Ever wish you could change the color of your sneakers whenever you feel like it or update your phone case with a custom design instead of buying a new one? A future where inanimate objects can change colors like a chameleon may not be that far off. A multi-disciplinary team of researchers from MIT's Computer Science and Artificial Intelligence Laboratory has developed a "reprogrammable" ink that can change color when exposed to UV light. Called PhotoChromeleon, the innovation stands out from earlier color-changing experiments because it's fully reversible and can be repeated infinitely.
"This special type of dye could enable a whole myriad of customization options that could improve manufacturing efficiency and reduce overall waste," says Yuhua Jin, the lead author on a paper about the project. "Users could personalize their belongings and appearance on a daily basis, without the need to buy the same object multiple times in different colors and styles."
So how does it work? The ink is created by mixing cyan, magenta, and yellow photochromic dyes into a sprayable solution. Once the object has been sprayed, its placed in a box with a projector and UV light. Each color interacts with different wavelengths so exposing the ink to UV light allows you to activate or deactivate specific colors to achieve the desired result. See the process in action here:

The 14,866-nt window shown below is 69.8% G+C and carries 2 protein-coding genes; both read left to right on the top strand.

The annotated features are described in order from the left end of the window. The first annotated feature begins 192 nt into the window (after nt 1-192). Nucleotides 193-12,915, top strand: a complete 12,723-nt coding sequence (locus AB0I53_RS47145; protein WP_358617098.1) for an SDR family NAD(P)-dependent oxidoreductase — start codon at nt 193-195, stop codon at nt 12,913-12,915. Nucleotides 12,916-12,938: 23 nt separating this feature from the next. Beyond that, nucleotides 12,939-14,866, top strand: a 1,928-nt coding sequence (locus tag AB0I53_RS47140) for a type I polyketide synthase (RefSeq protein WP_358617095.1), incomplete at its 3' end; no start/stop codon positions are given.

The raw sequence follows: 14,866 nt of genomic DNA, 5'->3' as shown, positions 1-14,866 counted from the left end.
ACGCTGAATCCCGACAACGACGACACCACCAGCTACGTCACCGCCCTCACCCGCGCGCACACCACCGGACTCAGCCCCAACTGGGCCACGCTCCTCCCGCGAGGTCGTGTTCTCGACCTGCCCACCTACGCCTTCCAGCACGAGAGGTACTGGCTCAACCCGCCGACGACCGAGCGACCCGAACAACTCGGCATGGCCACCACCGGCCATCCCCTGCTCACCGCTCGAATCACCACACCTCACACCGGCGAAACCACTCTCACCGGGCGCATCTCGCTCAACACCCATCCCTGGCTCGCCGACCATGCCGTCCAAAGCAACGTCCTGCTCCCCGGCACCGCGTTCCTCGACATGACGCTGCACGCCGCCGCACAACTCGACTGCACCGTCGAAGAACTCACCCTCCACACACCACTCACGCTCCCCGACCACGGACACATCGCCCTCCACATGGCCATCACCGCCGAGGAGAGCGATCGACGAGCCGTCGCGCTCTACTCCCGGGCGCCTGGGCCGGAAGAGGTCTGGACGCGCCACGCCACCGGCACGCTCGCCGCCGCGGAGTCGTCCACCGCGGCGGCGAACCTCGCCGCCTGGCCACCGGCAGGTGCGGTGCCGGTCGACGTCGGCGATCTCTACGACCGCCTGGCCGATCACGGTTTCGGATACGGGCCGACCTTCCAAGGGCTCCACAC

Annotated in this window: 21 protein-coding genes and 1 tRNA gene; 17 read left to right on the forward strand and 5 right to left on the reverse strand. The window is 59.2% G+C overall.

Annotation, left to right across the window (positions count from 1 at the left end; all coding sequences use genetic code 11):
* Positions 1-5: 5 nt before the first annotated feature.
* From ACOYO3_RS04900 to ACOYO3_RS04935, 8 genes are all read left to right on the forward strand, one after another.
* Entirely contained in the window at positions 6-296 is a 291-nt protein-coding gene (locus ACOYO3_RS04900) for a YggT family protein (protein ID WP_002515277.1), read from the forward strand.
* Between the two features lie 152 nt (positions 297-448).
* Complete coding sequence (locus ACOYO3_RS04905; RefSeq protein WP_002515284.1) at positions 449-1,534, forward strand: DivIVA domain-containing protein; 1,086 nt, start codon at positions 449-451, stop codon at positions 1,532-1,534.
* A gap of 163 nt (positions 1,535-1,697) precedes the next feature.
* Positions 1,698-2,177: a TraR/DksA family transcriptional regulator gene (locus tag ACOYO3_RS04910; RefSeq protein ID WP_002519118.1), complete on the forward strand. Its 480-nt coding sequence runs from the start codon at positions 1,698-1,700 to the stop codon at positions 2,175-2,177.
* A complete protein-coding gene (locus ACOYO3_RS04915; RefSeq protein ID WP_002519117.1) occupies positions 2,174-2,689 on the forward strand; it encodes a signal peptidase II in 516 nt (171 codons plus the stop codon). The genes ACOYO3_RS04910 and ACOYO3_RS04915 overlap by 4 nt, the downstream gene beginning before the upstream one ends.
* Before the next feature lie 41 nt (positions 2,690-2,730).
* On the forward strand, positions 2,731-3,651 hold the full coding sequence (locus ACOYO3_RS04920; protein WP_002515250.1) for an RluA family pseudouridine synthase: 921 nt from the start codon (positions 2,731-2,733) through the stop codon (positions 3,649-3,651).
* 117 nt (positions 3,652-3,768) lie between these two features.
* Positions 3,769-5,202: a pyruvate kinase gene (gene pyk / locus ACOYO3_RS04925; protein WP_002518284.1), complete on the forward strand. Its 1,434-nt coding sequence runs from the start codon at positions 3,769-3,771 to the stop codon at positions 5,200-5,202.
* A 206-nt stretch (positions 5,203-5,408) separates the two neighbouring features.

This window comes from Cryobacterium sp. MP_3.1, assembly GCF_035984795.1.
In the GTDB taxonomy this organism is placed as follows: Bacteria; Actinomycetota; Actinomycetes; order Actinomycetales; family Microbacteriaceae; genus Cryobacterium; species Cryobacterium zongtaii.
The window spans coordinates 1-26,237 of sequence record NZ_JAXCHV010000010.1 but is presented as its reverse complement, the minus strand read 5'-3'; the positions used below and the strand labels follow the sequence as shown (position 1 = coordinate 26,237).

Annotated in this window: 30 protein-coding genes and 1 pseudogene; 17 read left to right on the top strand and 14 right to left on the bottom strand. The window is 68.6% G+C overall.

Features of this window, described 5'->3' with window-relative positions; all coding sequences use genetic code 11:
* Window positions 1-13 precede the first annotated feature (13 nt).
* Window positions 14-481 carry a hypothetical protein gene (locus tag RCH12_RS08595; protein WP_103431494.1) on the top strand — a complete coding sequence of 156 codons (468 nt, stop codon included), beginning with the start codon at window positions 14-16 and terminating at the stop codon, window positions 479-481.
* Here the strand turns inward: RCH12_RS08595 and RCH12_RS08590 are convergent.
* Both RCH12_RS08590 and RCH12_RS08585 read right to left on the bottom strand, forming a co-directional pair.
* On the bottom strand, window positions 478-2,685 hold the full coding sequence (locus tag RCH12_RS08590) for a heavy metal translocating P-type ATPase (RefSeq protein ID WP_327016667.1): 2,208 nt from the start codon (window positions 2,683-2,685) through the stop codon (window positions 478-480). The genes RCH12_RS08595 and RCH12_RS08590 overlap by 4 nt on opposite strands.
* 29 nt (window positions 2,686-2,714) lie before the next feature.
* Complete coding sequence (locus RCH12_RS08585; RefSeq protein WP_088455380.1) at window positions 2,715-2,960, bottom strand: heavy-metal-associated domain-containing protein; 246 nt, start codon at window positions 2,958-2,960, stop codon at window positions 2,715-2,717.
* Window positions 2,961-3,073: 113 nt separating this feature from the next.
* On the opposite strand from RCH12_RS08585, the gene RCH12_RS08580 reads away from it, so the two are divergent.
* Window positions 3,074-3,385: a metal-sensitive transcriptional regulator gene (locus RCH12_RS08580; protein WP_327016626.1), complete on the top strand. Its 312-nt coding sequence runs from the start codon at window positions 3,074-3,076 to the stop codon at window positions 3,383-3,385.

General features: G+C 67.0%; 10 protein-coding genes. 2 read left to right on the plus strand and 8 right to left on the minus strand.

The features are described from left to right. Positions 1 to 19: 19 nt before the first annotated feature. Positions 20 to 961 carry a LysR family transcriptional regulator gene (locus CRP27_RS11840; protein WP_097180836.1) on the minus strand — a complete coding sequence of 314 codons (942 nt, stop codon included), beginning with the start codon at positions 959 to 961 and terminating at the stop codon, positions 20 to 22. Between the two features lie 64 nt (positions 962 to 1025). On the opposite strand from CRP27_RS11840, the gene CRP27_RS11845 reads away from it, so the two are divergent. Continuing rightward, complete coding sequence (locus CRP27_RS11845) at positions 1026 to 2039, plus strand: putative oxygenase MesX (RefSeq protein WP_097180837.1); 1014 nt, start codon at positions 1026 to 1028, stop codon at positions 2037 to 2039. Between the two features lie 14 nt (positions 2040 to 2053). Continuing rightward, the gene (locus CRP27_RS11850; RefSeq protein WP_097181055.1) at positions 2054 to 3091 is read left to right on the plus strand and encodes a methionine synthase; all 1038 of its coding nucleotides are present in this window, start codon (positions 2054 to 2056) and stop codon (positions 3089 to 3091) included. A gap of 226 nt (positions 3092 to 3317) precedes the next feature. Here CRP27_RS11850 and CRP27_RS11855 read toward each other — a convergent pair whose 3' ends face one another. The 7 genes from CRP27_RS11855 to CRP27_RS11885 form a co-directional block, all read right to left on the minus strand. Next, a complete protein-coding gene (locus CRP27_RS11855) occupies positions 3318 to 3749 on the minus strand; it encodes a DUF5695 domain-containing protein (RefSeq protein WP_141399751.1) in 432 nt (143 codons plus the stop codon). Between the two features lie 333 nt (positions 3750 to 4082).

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So far the team has experimented with a toy car, a phone case, a shoe, and a toy chameleon. Depending on the object, the process takes anywhere from 15 to 40 minutes. They also experimented with mapping patterns onto the objects and achieved successful, high-resolution results.
MIT has been collaborating with the Ford Research and Innovation Center to develop the technology. "This ink could reduce the number of steps required for producing a multicolor part, or improve the durability of the color from weathering or UV degradation," said Alper Kiziltas, technical specialist of sustainable and emerging materials at Ford Motor Co. "One day, we might even be able to personalize our vehicles on a whim."